Men who have sex with men (MSM) remain the group most affected by HIV infection in the United States with younger men at particular risk for new infection. Considerable attention has been devoted to developing intervention programs to prevent new infections among young MSM (YMSM);however, little research has been conducted on the social networks of YMSM and the social contexts where YMSM engage in high-risk behaviors that promote HIV risk, such as substance use (SU). Classical sociological theory and several prominent theories of health behavior, such as Social Cognitive Theory and the Theory of Reasoned Action, emphasize the importance of the social environment in influencing individual behavior. Yet little is known about the contexts in which YMSM gather to socialize and how these contexts facilitate engagement in SU and HIV risk behavior. The proposed study seeks to use a mixed-methods approach to examining social networks of YMSM in Los Angeles County and the contexts that are associated with varying levels of SU and HIV risk behavior among YMSM. Data from the NIDA-funded "Healthy Young Men" (HYM) study will be used to identify patterns in the social networks of YMSM in Los Angeles and the social contexts (e.g. bars, clubs, coffee shops, bookstores) where YMSM in Los Angeles gather. Using the Duality of Persons and Groups Theory, data on YMSM socialization patterns will be entered into matrices that can be analyzed as social networks (i.e., the shared contexts that YMSM nominate are regarded as "ties" between network members and network members who nominate a particular social context serve as ties between those contexts). Social networks will be analyzed with attention to sociodemographic characteristics (e.g., race/ethnicity, age, sexual identity). Attributes of individual YMSM, including SU behaviors and sexual risk behavior (SRB), will be associated with the social contexts that YMSM have nominated. During the second phase of the proposed study, qualitative methodologies (e.g., ethnographic observational data, semi-structured interviews) will be used to supplement quantitative findings in order to better understand the features of most popular social contexts among YMSM. Taken together, the sociometric network data and qualitative data will be used to inform the development of new or tailoring of existing interventions that are targeted to social contexts, which may be most conducive to the uptake of SU and HIV prevention messages among YMSM.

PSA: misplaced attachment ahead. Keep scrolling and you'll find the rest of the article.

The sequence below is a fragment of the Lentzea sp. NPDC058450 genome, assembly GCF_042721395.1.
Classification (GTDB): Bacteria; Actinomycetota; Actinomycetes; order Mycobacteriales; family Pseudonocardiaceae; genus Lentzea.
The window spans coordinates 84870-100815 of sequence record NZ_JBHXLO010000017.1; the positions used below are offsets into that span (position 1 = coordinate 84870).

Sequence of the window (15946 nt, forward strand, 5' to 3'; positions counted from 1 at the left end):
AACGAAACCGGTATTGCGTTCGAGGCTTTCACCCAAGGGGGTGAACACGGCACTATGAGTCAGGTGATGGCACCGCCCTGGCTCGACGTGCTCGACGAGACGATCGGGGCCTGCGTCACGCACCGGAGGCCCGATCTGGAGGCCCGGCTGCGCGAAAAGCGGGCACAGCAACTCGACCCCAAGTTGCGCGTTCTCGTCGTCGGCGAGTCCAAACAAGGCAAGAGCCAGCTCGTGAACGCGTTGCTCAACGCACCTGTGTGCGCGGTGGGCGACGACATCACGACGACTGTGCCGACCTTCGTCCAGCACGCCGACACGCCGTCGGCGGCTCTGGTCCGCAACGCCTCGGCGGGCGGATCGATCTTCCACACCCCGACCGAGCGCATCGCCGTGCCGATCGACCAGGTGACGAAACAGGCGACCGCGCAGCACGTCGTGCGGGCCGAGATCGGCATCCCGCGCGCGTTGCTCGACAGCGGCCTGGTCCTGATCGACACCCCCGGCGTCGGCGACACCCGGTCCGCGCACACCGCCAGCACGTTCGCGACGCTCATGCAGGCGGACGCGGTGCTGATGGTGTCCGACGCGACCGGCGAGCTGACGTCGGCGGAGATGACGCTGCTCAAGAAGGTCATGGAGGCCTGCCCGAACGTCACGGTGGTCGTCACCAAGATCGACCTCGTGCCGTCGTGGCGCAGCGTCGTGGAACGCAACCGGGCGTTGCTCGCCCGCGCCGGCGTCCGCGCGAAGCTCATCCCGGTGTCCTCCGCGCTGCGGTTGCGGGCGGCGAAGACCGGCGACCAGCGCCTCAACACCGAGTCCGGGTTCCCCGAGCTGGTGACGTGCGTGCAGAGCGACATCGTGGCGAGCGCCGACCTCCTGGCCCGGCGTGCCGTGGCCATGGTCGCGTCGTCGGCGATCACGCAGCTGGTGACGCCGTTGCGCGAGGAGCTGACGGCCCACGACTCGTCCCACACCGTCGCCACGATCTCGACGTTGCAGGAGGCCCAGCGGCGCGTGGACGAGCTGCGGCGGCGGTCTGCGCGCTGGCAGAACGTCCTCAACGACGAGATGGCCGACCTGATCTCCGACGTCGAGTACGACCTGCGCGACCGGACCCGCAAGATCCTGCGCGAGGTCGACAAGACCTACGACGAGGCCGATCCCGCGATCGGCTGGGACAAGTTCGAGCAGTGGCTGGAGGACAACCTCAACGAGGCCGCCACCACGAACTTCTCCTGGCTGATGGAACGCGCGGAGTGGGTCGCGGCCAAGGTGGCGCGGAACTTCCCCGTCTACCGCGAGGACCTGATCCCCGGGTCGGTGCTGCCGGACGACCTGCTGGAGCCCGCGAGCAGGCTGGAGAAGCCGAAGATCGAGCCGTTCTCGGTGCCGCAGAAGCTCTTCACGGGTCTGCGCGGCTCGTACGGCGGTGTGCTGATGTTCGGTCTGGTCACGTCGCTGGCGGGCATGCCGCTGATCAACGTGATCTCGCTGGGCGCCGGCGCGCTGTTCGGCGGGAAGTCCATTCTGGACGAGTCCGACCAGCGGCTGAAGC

Young Men who have Sex with Men (YMSM) are disproportionately affected by HIV. This study will contribute to effective substance abuse and HIV risk behavior interventions for YMSM by understanding the social network and contextual influences that contribute to substance use and sexual risk in this population. Specifically, social network analysis coupled with qualitative fieldwork will elucidate characteristics of social networks and social contexts that are associated with varying levels of substance use and HIV risk behavior.
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